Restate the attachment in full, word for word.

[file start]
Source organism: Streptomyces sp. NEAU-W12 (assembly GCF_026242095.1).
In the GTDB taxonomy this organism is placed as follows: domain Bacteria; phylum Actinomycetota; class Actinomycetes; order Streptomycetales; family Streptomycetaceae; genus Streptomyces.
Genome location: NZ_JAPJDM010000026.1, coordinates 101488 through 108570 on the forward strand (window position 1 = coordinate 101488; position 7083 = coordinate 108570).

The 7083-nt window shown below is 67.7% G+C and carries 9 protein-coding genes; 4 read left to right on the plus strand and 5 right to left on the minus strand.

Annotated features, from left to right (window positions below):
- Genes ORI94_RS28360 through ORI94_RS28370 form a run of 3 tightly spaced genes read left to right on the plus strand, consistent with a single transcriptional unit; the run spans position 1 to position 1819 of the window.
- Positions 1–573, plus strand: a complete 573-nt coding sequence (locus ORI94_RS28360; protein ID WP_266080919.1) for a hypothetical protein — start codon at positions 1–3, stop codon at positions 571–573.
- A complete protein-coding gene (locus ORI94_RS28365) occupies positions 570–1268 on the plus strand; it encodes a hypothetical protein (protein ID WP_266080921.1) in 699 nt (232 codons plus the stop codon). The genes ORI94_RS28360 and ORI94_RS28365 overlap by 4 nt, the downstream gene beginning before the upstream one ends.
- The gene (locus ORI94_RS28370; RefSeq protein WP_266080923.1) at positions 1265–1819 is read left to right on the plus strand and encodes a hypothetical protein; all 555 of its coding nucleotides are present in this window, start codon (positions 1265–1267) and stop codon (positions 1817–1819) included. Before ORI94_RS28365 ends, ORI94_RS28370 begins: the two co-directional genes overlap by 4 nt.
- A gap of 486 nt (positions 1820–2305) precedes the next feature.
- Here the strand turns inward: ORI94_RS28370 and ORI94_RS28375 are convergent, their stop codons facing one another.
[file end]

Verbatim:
Source organism: Streptomyces sp. NEAU-W12 (assembly GCF_026242095.1).
In the GTDB taxonomy this organism is placed as follows: domain Bacteria; phylum Actinomycetota; class Actinomycetes; order Streptomycetales; family Streptomycetaceae; genus Streptomyces.
Genome location: NZ_JAPJDM010000026.1, coordinates 101488 through 108570 on the forward strand (window position 1 = coordinate 101488; position 7083 = coordinate 108570).

The 7083-nt window shown below is 67.7% G+C and carries 9 protein-coding genes; 4 read left to right on the plus strand and 5 right to left on the minus strand.

Annotated features, from left to right (window positions below):
- Genes ORI94_RS28360 through ORI94_RS28370 form a run of 3 tightly spaced genes read left to right on the plus strand, consistent with a single transcriptional unit; the run spans position 1 to position 1819 of the window.
- Positions 1–573, plus strand: a complete 573-nt coding sequence (locus ORI94_RS28360; protein ID WP_266080919.1) for a hypothetical protein — start codon at positions 1–3, stop codon at positions 571–573.
- A complete protein-coding gene (locus ORI94_RS28365) occupies positions 570–1268 on the plus strand; it encodes a hypothetical protein (protein ID WP_266080921.1) in 699 nt (232 codons plus the stop codon). The genes ORI94_RS28360 and ORI94_RS28365 overlap by 4 nt, the downstream gene beginning before the upstream one ends.
- The gene (locus ORI94_RS28370; RefSeq protein WP_266080923.1) at positions 1265–1819 is read left to right on the plus strand and encodes a hypothetical protein; all 555 of its coding nucleotides are present in this window, start codon (positions 1265–1267) and stop codon (positions 1817–1819) included. Before ORI94_RS28365 ends, ORI94_RS28370 begins: the two co-directional genes overlap by 4 nt.
- A gap of 486 nt (positions 1820–2305) precedes the next feature.
- Here the strand turns inward: ORI94_RS28370 and ORI94_RS28375 are convergent, their stop codons facing one another.